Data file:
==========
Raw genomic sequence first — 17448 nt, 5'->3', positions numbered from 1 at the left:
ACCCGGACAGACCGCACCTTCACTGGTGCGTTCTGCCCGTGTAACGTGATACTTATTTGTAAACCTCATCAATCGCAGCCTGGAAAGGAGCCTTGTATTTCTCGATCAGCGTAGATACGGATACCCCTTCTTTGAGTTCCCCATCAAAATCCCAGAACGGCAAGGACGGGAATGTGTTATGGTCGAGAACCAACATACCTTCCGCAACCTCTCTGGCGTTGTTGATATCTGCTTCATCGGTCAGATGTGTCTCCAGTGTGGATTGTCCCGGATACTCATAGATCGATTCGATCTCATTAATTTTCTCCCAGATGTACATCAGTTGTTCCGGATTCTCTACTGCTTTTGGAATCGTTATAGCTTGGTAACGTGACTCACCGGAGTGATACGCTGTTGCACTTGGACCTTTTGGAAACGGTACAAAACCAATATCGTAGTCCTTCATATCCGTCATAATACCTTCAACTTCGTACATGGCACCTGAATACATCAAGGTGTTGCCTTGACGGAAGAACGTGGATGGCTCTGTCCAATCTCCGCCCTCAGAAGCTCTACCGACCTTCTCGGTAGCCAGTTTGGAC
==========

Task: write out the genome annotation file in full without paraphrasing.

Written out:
Raw genomic sequence first — 17448 nt, 5'->3', positions numbered from 1 at the left:
ACCCGGACAGACCGCACCTTCACTGGTGCGTTCTGCCCGTGTAACGTGATACTTATTTGTAAACCTCATCAATCGCAGCCTGGAAAGGAGCCTTGTATTTCTCGATCAGCGTAGATACGGATACCCCTTCTTTGAGTTCCCCATCAAAATCCCAGAACGGCAAGGACGGGAATGTGTTATGGTCGAGAACCAACATACCTTCCGCAACCTCTCTGGCGTTGTTGATATCTGCTTCATCGGTCAGATGTGTCTCCAGTGTGGATTGTCCCGGATACTCATAGATCGATTCGATCTCATTAATTTTCTCCCAGATGTACATCAGTTGTTCCGGATTCTCTACTGCTTTTGGAATCGTTATAGCTTGGTAACGTGACTCACCGGAGTGATACGCTGTTGCACTTGGACCTTTTGGAAACGGTACAAAACCAATATCGTAGTCCTTCATATCCGTCATAATACCTTCAACTTCGTACATGGCACCTGAATACATCAAGGTGTTGCCTTGACGGAAGAACGTGGATGGCTCTGTCCAATCTCCGCCCTCAGAAGCTCTACCGACCTTCTCGGTAGCCAGTTTGGAC